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HPV Vaccine – Breaking News

25 Nov, 11 | by shellraine, e-Media Editor

Gardasil to be used in the UK HPV vaccination programme from September 2012

Posted by Anne Szarewski, Editor in Chief, JFPRHC

The Department of Health made the announcement this week, though it was an inevitability, since there was only one vaccine being considered. GSK had made the decision not to participate in the tender process back in September, but the DH perhaps wanted to make sure that this year’s school vaccination schedule was not derailed by parental confusion – by now most girls in this year’s programme will have had their first two vaccinations of Cervarix.

While Gardasil offers protection against genital warts, which Cervarix does not, Cervarix has been shown to give greater protection against cervical cancer, due to its much greater cross protection against non-vaccine HPV types. Indeed, this was acknowledged in the recent paper by Jit et al (BMJ 2011;343:d5775 doi: 10.1136/bmj.d5775).

However, there has been mounting pressure for protection against genital warts, so this outcome will be welcomed by many, especially our colleagues in GUM. However, if discussing the decision with parents who may be worried that their daughter was ‘given the wrong vaccine’ we can reassure them that by having Cervarix, those girls will have had the benefit of greater protection against cancer. It is a shame that one has to choose: I have long suggested that a potential solution would be to vaccinate girls with Cervarix and boys with Gardasil, which would give herd immunity against warts, offer protection to MSM and still allow girls the better cancer protection.

Welcome to the Journal of Family Planning blog

28 Sep, 11 | by shellraine, e-Media Editor

My aim is to bring you news, views and information in the field of contraception and sexual health – some of which you may have seen and some not. I hope that as well as highlighting articles and issues from our journal this will signpost current issues and initiatives from the UK and around the world.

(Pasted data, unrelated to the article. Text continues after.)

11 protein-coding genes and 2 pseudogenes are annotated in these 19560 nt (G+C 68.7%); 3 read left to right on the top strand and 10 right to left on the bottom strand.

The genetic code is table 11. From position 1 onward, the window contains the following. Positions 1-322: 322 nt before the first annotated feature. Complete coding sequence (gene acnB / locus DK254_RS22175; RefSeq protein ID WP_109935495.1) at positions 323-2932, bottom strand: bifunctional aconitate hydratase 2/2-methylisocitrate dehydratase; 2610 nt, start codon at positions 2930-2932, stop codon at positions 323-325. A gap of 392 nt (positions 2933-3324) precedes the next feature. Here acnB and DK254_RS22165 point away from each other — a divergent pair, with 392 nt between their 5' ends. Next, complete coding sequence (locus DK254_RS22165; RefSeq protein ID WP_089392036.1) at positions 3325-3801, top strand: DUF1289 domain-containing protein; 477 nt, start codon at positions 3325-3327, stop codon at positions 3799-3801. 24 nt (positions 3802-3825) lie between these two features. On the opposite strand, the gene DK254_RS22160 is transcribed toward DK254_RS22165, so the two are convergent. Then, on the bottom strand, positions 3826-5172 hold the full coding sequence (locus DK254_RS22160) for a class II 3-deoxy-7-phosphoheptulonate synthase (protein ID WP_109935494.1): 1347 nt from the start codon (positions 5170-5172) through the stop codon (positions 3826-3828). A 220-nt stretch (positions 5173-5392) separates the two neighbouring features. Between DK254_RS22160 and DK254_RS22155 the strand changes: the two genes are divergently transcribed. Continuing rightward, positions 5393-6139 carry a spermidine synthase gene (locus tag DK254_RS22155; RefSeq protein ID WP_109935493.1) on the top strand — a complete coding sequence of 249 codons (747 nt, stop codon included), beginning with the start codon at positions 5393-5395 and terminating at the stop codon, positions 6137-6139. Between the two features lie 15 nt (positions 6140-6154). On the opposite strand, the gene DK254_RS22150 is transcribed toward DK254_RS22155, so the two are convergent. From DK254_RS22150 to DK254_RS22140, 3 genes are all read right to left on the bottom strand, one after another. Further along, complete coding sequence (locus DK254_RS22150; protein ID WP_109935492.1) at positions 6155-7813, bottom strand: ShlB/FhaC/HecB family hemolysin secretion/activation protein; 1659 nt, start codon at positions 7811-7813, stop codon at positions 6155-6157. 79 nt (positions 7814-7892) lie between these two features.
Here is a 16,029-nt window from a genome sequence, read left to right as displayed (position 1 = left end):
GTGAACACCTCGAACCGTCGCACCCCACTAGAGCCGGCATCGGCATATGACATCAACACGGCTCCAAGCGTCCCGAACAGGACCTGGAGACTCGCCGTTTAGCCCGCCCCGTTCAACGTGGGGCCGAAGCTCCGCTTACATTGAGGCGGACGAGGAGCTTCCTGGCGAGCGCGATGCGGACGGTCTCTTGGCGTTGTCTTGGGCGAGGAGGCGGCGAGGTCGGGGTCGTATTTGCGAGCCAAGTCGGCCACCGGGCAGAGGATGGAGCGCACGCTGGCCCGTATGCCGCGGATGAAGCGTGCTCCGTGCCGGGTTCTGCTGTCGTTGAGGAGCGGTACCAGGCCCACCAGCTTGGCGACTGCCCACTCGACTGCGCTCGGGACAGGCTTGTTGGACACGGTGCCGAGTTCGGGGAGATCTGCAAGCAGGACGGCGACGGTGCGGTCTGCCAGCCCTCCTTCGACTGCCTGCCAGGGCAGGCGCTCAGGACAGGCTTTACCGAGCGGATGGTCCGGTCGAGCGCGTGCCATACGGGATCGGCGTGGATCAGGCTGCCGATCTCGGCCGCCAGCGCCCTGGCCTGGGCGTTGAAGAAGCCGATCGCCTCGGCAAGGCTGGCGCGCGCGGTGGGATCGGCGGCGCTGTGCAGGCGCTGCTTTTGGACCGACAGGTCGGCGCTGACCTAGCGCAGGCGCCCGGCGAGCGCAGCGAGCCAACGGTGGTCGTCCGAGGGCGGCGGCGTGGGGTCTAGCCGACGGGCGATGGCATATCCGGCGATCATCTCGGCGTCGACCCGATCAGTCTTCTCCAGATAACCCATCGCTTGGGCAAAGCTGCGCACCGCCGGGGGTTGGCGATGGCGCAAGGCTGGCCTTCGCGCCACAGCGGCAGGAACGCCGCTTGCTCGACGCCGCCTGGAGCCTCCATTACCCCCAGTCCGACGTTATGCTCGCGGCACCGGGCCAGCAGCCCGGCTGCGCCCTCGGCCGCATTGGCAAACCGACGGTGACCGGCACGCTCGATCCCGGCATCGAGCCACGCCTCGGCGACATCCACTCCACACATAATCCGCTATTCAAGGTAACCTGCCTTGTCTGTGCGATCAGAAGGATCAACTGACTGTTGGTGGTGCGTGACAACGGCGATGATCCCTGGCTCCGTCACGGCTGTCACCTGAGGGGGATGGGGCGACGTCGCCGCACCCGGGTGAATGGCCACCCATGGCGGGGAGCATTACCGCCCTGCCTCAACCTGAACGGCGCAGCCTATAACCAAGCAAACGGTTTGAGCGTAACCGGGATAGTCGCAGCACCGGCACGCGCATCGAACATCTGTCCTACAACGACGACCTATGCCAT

It has been an eventful year in contraception with a number of changes for clinical practice and over the coming weeks I will revisit the most important of these.

A round-up of some recent news items includes:

Mary Robinson calls for more funds for Family Planning.

As world leaders collected at the UN in New York last week Mary Robinson, the first woman president of Ireland (1990-1997), UN High Commissioner for Human Rights from 1997-2002, and chairwoman of the Global Leaders Council for Reproductive Health called for them to make good on their promise of 17 years ago at the UN International Conference on Population and Development in Cairo, when they agreed to make contraceptive services available for women all over the world by 2015.

WHO Medical Eligibility Criteria for Contraceptive Use 4th ed wins first prize in the BMA Book Awards (O&G category).

The WHO MEC are the basis from which the UK MEC were developed and underpin clinical practice in contraception and sexual health. The most recent version of the UKMEC was published 2009:

Medscape Education Clinical Briefs report a pooled analysis of 2 studies which seem to demonstrate that Intrauterine Devices Lower Cervical Cancer Risk. This involved 10 case-control studies done in 8 countries, and 16 studies of HPV prevalence from 16 countries looking at risks for cancer of the cervix and HPV in IUD users.

In Rwanda, Africa’s most densely populated country, men are being encouraged to have vasectomies. The no-scalpel procedure is being offered for free according to a report in the Independent Newspaper on 7th September.

Unapproved emergency birth control medicine in U.S. may be ineffective and unsafe. In July the FDA issued a warning to consumers not to buy a product named Evital as they may have been counterfeit.

I welcome comments from readers and will publish those that I feel will be helpful to others.

Latest from JFPRHC

Latest from JFPRHC